Wednesday, February 13, 2013


Sometimes, as I lie in my bed of fine-grade straw at night, quietly waiting for the gentle arms of Morpheus to enfold me in their comforting embrace, I find ·myself thinking about things that have happened through the day, things that may happen in the days  to come and, now and then, musing on the days past. Oddly enough, I don't do much of the latter - that road leads to brooding, a lot of resentment and insanity: not a place anyone quite wants to visit.

These brief periods of pensive thought never last very long - a few minutes. I seem to drift off quite quickly these days, probably a  combination of age and the fact that not much bothers me these days. Years ago, when I first started on this particular nightmare, I spent many nights completely sleepless - rage ruled supreme. These days, I seem to be much calmer, not so volatile and, who knows, even a little forgiving, who can tell?

I said forgiving, not forgetful. We may forgive a lot of things, but we never forget. We never forget a good deed, or a bad one - it's human nature. At least, it is my nature, I can't speak for everyone - I leave that to politicians and policemen.

What was I talking about?

Oh yes - soul-searching.

I often sort of review my day - people I have spoken to, things I have done, that sort of thing. Sometimes I realise that something I have said or done may well have caused unwitting offence, and, if  I come to the conclusion that that is or may be the case, then the following day I will go to the person, whoever they may be, and give them an apology - it's the right thing to do.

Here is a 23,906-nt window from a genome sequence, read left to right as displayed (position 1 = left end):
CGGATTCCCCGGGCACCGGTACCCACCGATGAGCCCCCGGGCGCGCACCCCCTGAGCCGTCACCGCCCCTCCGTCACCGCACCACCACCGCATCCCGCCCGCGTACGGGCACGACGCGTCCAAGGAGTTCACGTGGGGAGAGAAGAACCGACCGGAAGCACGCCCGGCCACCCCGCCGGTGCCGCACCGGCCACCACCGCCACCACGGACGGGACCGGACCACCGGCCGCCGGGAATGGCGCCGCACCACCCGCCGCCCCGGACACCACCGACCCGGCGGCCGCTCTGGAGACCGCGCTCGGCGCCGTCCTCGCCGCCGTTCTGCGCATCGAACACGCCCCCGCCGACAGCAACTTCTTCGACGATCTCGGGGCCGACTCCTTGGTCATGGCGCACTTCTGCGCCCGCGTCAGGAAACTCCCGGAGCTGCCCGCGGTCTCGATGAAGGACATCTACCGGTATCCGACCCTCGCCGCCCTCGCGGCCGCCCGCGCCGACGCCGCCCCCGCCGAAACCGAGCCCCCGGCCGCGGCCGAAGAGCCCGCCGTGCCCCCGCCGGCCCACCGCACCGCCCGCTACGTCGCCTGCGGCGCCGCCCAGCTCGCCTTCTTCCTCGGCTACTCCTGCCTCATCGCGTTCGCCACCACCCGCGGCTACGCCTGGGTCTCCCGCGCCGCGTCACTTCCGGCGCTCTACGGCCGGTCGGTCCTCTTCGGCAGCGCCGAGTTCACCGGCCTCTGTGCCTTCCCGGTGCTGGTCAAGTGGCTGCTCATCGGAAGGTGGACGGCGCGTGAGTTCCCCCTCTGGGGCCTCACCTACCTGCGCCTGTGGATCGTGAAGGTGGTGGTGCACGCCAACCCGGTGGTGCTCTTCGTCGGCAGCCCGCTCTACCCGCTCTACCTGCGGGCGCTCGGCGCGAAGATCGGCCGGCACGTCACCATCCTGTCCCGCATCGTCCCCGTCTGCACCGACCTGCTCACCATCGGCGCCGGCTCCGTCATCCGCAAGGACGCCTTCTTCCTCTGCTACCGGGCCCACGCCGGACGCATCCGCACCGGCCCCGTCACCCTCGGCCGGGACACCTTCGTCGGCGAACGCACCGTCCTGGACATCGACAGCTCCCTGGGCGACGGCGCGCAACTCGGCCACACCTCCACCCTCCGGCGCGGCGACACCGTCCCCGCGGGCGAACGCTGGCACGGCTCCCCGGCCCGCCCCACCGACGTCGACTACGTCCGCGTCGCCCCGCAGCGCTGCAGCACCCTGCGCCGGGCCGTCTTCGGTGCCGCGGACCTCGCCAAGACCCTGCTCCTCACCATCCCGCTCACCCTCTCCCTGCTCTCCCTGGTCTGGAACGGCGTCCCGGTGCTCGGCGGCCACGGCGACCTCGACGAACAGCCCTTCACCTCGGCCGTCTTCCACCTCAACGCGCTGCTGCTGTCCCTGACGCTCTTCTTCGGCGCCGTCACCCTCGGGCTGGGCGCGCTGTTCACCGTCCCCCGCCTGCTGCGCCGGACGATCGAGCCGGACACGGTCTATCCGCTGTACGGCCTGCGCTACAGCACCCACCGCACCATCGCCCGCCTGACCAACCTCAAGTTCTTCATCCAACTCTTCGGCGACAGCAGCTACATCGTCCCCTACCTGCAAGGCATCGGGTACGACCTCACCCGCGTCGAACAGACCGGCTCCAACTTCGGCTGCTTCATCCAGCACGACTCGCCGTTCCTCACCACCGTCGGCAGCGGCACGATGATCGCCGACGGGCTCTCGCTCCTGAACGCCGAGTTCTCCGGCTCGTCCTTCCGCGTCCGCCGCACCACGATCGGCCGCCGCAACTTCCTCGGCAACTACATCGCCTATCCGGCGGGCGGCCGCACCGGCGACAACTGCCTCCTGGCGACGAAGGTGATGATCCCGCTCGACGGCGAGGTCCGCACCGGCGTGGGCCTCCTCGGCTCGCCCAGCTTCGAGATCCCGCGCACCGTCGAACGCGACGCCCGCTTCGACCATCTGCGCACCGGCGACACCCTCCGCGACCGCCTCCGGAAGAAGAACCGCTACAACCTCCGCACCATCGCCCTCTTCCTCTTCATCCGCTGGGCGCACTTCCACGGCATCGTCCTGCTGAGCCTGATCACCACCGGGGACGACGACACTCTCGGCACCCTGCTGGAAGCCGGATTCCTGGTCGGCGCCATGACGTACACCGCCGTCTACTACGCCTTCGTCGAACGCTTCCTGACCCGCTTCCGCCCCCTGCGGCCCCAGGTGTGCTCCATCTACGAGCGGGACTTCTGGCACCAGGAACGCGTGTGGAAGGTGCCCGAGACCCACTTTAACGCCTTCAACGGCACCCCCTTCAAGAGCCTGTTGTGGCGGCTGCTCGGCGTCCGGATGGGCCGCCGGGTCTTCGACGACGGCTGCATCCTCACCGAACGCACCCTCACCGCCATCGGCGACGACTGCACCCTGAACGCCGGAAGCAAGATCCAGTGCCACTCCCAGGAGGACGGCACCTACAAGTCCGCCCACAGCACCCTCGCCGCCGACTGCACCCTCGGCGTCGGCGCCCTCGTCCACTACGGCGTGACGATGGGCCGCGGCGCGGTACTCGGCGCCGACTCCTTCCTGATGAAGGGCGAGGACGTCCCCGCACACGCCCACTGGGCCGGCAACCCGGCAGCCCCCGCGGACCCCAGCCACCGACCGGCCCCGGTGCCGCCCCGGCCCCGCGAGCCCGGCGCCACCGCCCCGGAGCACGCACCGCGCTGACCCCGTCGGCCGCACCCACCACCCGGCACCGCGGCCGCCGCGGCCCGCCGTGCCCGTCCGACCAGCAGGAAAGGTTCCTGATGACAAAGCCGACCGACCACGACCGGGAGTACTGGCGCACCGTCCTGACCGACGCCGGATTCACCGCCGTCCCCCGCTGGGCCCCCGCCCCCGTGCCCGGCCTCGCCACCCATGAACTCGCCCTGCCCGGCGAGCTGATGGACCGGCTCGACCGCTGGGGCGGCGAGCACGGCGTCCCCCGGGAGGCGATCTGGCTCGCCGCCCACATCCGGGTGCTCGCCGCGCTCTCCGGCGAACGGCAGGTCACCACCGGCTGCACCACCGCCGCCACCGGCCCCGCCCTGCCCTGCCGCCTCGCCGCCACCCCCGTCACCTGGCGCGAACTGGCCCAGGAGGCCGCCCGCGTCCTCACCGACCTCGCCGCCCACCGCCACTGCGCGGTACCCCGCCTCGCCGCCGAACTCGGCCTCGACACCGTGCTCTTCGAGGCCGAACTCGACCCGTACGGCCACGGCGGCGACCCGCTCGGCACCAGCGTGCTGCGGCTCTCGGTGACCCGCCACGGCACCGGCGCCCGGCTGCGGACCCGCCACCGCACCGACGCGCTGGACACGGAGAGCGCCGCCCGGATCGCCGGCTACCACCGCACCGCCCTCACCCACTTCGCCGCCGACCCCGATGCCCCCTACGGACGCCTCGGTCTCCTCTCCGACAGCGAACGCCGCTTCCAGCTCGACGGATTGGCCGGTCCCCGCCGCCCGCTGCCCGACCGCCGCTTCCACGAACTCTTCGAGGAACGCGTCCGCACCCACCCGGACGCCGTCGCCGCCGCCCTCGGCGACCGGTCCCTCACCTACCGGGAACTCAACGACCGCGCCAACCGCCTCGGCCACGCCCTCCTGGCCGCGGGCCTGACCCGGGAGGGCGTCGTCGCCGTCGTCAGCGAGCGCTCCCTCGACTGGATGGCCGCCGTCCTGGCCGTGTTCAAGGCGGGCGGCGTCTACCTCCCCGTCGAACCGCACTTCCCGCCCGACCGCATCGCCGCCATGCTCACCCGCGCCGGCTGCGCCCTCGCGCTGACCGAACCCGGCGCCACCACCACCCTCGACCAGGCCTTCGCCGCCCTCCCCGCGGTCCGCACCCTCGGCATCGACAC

Well, it's like the ould IRA man lying on his death bed and the priest kneels by the bed to give absolution.

"Are you ready to renounce the devil and all of his works my son?"

"Aahh," says the ould IRA man. "It's too late to be making enemies now, Father."

So, sometimes I put matters right the following day - as I say, it is the right thing to do.

Having said all that, there are times when we may well have been rude or upset someone and it is fully justified. In fact not only justified but compulsory! They deserved it, shall we say.

I had such an instance the other day. Someone said something utterly ourageous to someone else and, to be quite frank about it, it was offensive. Not only that, but the fellow who said it thought it was clever - being offensive without the fear of retaliation.

He didn't realise that I was in the offing, standing astern of him. So, being quite capable of holding my own in any verbal contest, I put him straight on matters and it won't happen again. Life is hard in jail without some idiot making it harder unnecessarily. Any-hoo, that night in my pensive pit it crossed my mind fleetingly that I may well have caused offence, so I decided to have a word the next morning. Unfortunately, when I approached the fellow concerned I found him being offensive to someone ELSE!

So, being an erudite sort of cove, with what some call a caustic wit, I went up and said, "Excuse me, but I would like a word."

Himself and the two or three cronies he had with him looked at me.

"Yesterday," said I, "I may have been rude. I would just like to take this opportunity to say that if I did or said anything which may have caused offence, I would like to say, with the greatest of sincerity, that I couldn't give a shit."

Even his own friends laughed at him - the clown.

And so, as the day draws gently to a close and I begin to prepare myself for yet another night's sleep in the tender embrace of Lizzie Windsor's minions, it occurs to me that it's only a week to my final home leave - and eleven days after I come back, it's my Parole Board hearing.

I will have to remember to keep a civil tongue in my head and not allow my caustic wit any sort of freedom - it may well be taken in the wrong spirit, and that will never do.

The Voice In The Wilderness

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